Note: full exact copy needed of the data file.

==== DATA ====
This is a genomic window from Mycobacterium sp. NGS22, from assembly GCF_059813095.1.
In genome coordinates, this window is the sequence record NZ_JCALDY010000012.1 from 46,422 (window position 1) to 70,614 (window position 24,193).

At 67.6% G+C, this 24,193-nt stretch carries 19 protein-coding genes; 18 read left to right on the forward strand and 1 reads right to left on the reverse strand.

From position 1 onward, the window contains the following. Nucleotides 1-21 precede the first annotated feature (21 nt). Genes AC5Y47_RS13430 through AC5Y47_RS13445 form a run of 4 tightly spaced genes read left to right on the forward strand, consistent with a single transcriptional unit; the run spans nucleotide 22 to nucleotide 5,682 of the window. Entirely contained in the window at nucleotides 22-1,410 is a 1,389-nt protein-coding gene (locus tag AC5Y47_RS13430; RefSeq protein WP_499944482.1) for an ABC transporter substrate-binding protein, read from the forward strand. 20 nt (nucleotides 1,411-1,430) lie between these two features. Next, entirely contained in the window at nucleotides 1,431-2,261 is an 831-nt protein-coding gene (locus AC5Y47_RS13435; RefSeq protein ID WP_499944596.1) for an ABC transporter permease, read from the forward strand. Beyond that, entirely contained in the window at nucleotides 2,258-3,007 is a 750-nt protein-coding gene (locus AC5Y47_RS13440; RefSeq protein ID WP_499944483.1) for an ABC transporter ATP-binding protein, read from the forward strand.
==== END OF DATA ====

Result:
This is a genomic window from Mycobacterium sp. NGS22, from assembly GCF_059813095.1.
In genome coordinates, this window is the sequence record NZ_JCALDY010000012.1 from 46,422 (window position 1) to 70,614 (window position 24,193).

At 67.6% G+C, this 24,193-nt stretch carries 19 protein-coding genes; 18 read left to right on the forward strand and 1 reads right to left on the reverse strand.

From position 1 onward, the window contains the following. Nucleotides 1-21 precede the first annotated feature (21 nt). Genes AC5Y47_RS13430 through AC5Y47_RS13445 form a run of 4 tightly spaced genes read left to right on the forward strand, consistent with a single transcriptional unit; the run spans nucleotide 22 to nucleotide 5,682 of the window. Entirely contained in the window at nucleotides 22-1,410 is a 1,389-nt protein-coding gene (locus tag AC5Y47_RS13430; RefSeq protein WP_499944482.1) for an ABC transporter substrate-binding protein, read from the forward strand. 20 nt (nucleotides 1,411-1,430) lie between these two features. Next, entirely contained in the window at nucleotides 1,431-2,261 is an 831-nt protein-coding gene (locus AC5Y47_RS13435; RefSeq protein ID WP_499944596.1) for an ABC transporter permease, read from the forward strand. Beyond that, entirely contained in the window at nucleotides 2,258-3,007 is a 750-nt protein-coding gene (locus AC5Y47_RS13440; RefSeq protein ID WP_499944483.1) for an ABC transporter ATP-binding protein, read from the forward strand.